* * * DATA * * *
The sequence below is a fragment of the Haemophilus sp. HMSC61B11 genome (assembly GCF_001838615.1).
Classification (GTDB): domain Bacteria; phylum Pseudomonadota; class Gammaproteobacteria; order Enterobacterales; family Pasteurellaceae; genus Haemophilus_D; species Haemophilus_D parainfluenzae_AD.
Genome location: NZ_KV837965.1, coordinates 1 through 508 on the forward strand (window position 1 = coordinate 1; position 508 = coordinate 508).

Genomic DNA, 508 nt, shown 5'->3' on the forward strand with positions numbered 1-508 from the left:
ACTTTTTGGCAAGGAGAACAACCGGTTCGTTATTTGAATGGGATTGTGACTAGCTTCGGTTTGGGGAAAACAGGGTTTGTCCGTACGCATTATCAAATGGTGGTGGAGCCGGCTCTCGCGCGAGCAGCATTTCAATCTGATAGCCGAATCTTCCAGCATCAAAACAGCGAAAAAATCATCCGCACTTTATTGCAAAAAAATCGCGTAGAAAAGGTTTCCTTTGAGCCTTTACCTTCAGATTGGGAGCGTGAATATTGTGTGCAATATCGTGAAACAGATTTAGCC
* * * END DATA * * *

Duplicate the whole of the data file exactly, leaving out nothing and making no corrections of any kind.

The sequence below is a fragment of the Haemophilus sp. HMSC61B11 genome (assembly GCF_001838615.1).
Classification (GTDB): domain Bacteria; phylum Pseudomonadota; class Gammaproteobacteria; order Enterobacterales; family Pasteurellaceae; genus Haemophilus_D; species Haemophilus_D parainfluenzae_AD.
Genome location: NZ_KV837965.1, coordinates 1 through 508 on the forward strand (window position 1 = coordinate 1; position 508 = coordinate 508).

Genomic DNA, 508 nt, shown 5'->3' on the forward strand with positions numbered 1-508 from the left:
ACTTTTTGGCAAGGAGAACAACCGGTTCGTTATTTGAATGGGATTGTGACTAGCTTCGGTTTGGGGAAAACAGGGTTTGTCCGTACGCATTATCAAATGGTGGTGGAGCCGGCTCTCGCGCGAGCAGCATTTCAATCTGATAGCCGAATCTTCCAGCATCAAAACAGCGAAAAAATCATCCGCACTTTATTGCAAAAAAATCGCGTAGAAAAGGTTTCCTTTGAGCCTTTACCTTCAGATTGGGAGCGTGAATATTGTGTGCAATATCGTGAAACAGATTTAGCC